result ot thls wlll be to glve the vlc?
tory to Aiexander Bosvlllc. the fruits
of whlch aro a baronetcy, created ln
1625, and, what to a Scotchmait is of
lntlnlte.ly greater Importancc. tho
chieftalnship of tho Clan of Macdonald.
Both ot these Lord Macdonald surren
ders to Aiexander Bosvillc by wlth
drawlug his opposltion to thc- latter's
suit. He doos not, however, lose hls
peerage, whlch. dcspile lts Scottish
name, is an Irish one.
Lord Macdonald'.. abandonment of
the case is due to the fact that its cost
is altogether ruinous; that hc Is very
far from belng a rlch man; whereas
Aiexander Bosvllle ls very wealthy:
and that. whlle tlio suit might have
dragged nlong for a number of years
more, yet that the plaintiff had a vcry
fair chance of wlnnlng it.
The cntlrc issue lay In the questlon
of the legittmacy of the clder children
of the third Lord Macdonald. The
latter hnd contractcd a Grctna Green
marriage with Loulse La Costa. also
known ns Louisa Edslr, an Ulegltlmato
daughter of George ,111.'s brother. the
Duko of Gloucestcr, and of ihe duch
ess's lady In waiting, Lady Almerla
Carpenter, daughter of the lnst Earl
of Tyrconnell. Louisa Edslr was
brought up at Holyrood Palace as the
natural daughter of the Duke?that is
to say, as a niecc of George III.. and
lt was from tho palace that she ran
off wlth tho thlrd Lord Macdonald to
Grctna Grcen. That thc Gretna Green
marriage was invnlid, owlng to Louisa
Edslr belng a mlnor at the time, Is ad?
mitted. Lord and Lady Macdonald had
! several children, and then, ent .*taln
ing compunctlons about their Gretna
Green wedding, declded to go through
anothcr. full-fledged marriage cere
rnony, according to the rites of tlie
Church of England. Lord Macdonald
seems to have been advlsed that ques?
tions would be raised as to the leglti
macy of hls clder childrcn. slnce his
Church ot England marrlage was
cqulvalent to an admlsslon that he
dld not regard his previous unlon to
Lady Macdonald as valld.
Thls vlcw was adopted by the famlly.
and accordingly an uncle of Lord Mac?
donald, Aiexander Bosvllle by name,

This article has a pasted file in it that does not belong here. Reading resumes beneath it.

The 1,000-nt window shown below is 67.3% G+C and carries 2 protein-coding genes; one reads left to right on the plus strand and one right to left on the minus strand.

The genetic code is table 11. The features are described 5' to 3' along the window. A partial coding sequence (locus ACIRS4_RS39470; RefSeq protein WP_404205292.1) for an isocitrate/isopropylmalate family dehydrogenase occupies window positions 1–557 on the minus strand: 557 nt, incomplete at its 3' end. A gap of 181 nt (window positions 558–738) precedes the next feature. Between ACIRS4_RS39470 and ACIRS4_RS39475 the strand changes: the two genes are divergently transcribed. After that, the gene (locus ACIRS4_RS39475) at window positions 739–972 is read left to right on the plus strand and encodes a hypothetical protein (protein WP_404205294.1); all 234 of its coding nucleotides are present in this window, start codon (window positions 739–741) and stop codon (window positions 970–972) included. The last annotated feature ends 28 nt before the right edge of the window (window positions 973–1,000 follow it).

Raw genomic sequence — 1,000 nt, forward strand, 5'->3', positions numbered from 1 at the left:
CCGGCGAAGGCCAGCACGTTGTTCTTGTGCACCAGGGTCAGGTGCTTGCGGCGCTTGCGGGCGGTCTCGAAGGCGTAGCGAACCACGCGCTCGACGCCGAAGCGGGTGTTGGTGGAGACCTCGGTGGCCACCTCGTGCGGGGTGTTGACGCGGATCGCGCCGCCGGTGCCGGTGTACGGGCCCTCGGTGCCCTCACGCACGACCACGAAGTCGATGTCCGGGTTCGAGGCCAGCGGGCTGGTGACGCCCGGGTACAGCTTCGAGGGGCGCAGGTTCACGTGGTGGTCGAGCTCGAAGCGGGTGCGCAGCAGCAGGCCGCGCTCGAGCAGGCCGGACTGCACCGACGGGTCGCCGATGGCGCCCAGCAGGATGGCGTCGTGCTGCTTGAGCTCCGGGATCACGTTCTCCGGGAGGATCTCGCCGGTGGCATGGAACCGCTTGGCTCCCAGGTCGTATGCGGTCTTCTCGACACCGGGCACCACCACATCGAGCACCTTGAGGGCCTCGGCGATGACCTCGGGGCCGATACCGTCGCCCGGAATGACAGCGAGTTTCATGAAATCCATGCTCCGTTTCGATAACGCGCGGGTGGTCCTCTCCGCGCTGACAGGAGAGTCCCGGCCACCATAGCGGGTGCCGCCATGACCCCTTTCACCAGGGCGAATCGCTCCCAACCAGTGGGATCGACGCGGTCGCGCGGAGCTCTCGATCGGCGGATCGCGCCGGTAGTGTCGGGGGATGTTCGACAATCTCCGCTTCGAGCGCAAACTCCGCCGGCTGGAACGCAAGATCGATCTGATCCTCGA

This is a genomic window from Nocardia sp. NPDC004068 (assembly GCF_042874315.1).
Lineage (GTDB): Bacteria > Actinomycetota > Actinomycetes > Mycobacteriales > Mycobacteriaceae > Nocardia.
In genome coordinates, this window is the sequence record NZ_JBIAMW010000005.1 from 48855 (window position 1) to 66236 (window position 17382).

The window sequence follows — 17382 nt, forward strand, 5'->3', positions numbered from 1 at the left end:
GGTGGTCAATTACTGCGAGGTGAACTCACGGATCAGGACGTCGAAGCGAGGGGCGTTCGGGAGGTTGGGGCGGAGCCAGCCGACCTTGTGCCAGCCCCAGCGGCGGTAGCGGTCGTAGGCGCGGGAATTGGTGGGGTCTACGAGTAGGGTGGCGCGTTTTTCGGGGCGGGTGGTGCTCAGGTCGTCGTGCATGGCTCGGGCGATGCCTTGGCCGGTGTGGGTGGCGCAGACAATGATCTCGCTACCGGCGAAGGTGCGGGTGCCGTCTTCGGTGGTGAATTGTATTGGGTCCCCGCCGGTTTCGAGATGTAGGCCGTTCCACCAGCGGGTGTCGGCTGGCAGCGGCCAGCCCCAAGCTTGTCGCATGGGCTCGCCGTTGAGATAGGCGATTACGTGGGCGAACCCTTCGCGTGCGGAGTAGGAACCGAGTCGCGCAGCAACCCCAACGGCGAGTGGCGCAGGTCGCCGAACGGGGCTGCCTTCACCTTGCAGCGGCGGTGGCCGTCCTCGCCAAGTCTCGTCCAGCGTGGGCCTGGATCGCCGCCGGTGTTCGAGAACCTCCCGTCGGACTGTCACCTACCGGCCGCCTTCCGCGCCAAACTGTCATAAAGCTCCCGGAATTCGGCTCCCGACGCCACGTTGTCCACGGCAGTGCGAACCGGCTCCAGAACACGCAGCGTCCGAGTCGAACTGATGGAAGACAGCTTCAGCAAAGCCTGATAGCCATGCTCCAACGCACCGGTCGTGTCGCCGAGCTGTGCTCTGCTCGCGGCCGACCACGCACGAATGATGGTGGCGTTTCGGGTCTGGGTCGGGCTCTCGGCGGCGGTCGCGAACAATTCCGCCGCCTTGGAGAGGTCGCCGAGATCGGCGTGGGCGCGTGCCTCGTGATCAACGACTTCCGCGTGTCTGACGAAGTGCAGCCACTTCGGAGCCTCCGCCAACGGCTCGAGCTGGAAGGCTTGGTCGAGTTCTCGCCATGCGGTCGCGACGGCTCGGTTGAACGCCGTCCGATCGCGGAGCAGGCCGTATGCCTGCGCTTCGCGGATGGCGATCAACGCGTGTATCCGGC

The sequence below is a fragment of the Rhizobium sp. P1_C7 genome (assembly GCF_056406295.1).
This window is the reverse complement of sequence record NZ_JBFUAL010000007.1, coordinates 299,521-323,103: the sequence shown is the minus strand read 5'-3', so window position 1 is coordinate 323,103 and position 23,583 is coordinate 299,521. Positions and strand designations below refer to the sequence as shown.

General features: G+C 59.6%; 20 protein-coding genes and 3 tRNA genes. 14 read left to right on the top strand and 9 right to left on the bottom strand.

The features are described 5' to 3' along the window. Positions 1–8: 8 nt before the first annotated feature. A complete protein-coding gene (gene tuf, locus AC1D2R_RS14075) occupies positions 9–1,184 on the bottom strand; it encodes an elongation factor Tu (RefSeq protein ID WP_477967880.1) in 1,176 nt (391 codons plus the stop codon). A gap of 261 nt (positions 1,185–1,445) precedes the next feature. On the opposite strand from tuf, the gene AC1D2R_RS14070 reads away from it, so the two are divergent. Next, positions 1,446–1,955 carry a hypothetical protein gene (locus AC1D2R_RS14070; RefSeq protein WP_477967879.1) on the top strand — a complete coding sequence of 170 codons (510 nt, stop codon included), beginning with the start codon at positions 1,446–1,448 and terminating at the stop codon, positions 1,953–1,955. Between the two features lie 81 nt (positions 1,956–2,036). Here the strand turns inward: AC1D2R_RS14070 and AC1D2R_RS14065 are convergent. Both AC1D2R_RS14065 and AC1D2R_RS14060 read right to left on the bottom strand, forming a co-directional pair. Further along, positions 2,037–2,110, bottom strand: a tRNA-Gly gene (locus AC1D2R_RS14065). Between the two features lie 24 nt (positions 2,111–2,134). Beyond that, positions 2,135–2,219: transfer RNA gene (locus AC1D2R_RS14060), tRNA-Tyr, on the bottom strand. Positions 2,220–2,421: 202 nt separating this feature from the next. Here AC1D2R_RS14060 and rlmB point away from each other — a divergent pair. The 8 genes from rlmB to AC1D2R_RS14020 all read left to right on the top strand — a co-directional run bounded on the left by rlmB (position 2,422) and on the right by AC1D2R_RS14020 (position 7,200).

bequeathed hls large fortune and hls
very vajluable estates In Torkshire to
him, wlth tho dlstlnct stipulation that
?thc entire property should go to the
cldcst of the peer's sons who dld not
succeed to tho peerage and to the
Scotch estates. When Lord Macdonald
died, hls eldest son, born prior to .the
church marriage of hls parents, was
thereforo perfoctly satisfled to aban?
don all claims of succession to the
peerage and famlly honors, and to re?
ceive possession of tho whole of the
Bosvllle proporty, assuming the name
and the arms of Bosvllle. Hls younger
brother, Godfrey, born after the church
marrlage of his parents, became fourth
Lord Macdonald. and received the
Scotch estates, whlch. hoavily encum
bered, produced at the best but llttle
Suit for Pecuniary Iteasons.
Beforo many yoars were past thls
fourth Lord Macdonald became In
volved ln serlous llnnncial dlfllcultles.
Thls was in the mlddle of the last cen?
tury. He theroupon commenced an
?.-ctmordlnary ??f.ult tp cstabllsh the
jeeltlmaey ot hls elder brother?not
from any motives of nffeotlpn or
frlendshlp. but qulte the roverae; for
lt ho could obtaln a docroo from tho
courts establlshlng tho legltlmaoy qf.
hls elder brother. then the latter-would
bo obiiged to tako possession of the
baronv, tho baronetcy and tho Scotch
estates, Including Armldalo Castle. on
tho Isle of Skye, and he> would. havo
been compollod at the same tlme to
surrender the Bosvllle property ln
Torkshire to Godfrey. Thls suit fell
through, on the ground that, whlle
accordlng to Scotch. law tho onurch
marrlage of tho third Lord Maodonald
and Louisa Edslr might hnvo eg ti
mlzed tholr children born prior to tho
ceremony, lt dld not do so in t)io oyes
of the Engllsh or Irish law. and thus
wns in.ufflclent to enablo tho fourth
The Women of Richmond
will find the Merchant* National Bank a most convenient and satis?
factory institution for the transaction of financial business. They are pro?
vided with a scparate department, where they may open checking or savings
accounts, obtain new, clcan money, and purchase lcttcrs of credlt or travelers
Merchants of'SmolS
Eleventh und Muin Streets. ,, '.. v, , ,
tho Richmond Whlg, Volumo B4, no
date on tho cllpplng. Ilo dled Jan?
uary 15. What was tho year?
.1. R. A.
Wrlte to Dr. H. H. Mcllwalne, Stato
Llbrarlan, Richmond, Va. Ho has tho
flle of the Whlg ln tho Stato Llbrary,
and can flx the date for you bcyond
Hnndhnok of Ylrglnln.
Plcaso tell me how to get a copy
ot thc Handbook of Virginia for lfllO.
Wrlte to the Ktnte Department of
Agriculture. Rlchmonel. Va. A copy
wlll be sent you free of charge.
Genernl Miornii'ii.
Please glvo mo a fe'w polpts on thn
late Goneral W. T. Sherman. of Onio.
Porlla. Va. \V. If. C.
If you wlll tell ns what klnd of
('polnts" about General Sherman you
want. wo wlll be glad to answer. you.
Vou can argue almost anything ln tho